Cricketers’s toys donation puts smiles on the faces of children at QA Hospital

(left to right) Hampshire cricketers Liam Dawson (left) and Sean Ervine with  Alfie Heslop (10) from Leigh Park''''Picture: Malcolm Wells (133537-4181)
(left to right) Hampshire cricketers Liam Dawson (left) and Sean Ervine with Alfie Heslop (10) from Leigh Park''''Picture: Malcolm Wells (133537-4181)

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BEING stuck in hospital over Christmas can leave patients feeling less than festive.

So that’s why players from Hampshire Cricket Club donated toys to children in Queen Alexandra Hospital, in Cosham.

Players Liam Dawson and Sean Ervine paid a visit to the Starfish and Shipwreck wards and gave presents to unwell boys and girls.

Among the children was Alfie Heslop, 10, who hopes to go home tomorrow.

Alfie suffers from a condition called Perthes disease, where blood supply is lost to the hip joint, causing it to become mis-shapen.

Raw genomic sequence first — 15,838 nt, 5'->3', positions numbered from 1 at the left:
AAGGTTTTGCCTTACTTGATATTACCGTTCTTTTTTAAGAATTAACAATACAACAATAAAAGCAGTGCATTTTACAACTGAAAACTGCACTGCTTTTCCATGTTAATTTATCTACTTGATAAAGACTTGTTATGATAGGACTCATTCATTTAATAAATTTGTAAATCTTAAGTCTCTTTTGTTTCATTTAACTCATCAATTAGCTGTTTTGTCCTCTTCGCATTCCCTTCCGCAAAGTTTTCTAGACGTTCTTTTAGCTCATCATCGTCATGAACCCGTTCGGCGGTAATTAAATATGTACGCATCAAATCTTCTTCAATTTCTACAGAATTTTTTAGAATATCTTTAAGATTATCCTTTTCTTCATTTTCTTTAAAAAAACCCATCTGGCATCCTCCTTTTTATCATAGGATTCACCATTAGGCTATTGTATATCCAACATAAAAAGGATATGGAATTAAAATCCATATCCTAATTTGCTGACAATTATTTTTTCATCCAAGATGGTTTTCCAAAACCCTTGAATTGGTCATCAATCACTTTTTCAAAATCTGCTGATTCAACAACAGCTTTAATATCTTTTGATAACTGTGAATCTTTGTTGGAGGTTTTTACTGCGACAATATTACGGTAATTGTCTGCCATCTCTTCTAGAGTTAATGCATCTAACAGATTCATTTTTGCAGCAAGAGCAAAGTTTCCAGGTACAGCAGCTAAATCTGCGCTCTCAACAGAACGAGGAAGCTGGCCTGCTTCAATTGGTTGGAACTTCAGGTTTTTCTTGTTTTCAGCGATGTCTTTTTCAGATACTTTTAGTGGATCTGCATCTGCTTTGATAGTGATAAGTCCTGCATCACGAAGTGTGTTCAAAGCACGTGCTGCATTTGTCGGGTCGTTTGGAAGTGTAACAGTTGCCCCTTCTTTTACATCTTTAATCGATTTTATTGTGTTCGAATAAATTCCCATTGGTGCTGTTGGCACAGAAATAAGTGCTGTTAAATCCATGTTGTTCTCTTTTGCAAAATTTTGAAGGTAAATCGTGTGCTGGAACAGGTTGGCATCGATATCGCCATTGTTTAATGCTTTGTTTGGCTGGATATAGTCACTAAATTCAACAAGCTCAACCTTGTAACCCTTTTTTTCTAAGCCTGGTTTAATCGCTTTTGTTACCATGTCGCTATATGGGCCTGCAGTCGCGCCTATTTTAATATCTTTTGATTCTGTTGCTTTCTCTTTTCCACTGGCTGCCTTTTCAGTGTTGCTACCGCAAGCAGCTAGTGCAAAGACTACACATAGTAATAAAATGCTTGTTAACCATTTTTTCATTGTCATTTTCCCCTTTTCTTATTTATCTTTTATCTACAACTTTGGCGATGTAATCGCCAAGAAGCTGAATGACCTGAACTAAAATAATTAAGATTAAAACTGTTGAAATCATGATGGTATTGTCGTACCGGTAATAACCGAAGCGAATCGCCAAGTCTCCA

Although he was cleared of the condition four years ago, it recently came back.

Alfie was given a toy car as a gift.

He said: ‘It was a really cool gift and I love it because I am into cars.

‘It’s not fun being stuck in hospital on your own all day, so the visit really cheered me up.

‘I’m hoping to go home tomorrow, after staying for nine days.’

Emily Blackburn, the community education officer for the Hampshire Cricket Community Trust, organised the toy donation.

She said: ‘We told all the players, staff and members of the club to donate toys and books for children aged up to 16.

‘And the toys really did come in – we collected about 60 items.

‘We had a range of things, from books, to dolls, puzzles, and games.

‘We tried to get things that could be played in bed.’

As well as getting the toys, children also had their pictures taken with the cricket players.

All-rounder Liam said: ‘This time of year you don’t want to see children in hospital, and Christmas is all about them really. To come in and put a smile on their faces is a lovely thing to do.

‘It’s not great for the children, or their families, so if we can come in and put a smile on their face then it’s great.’

The Christmas gesture was appreciated by staff at QA.

Play specialist Anne Ricketts said: ‘Some of the children can be in here for a long time because they are unwell, or because of an operation.

‘We play with them, but it’s always nice to have outside visitors in.’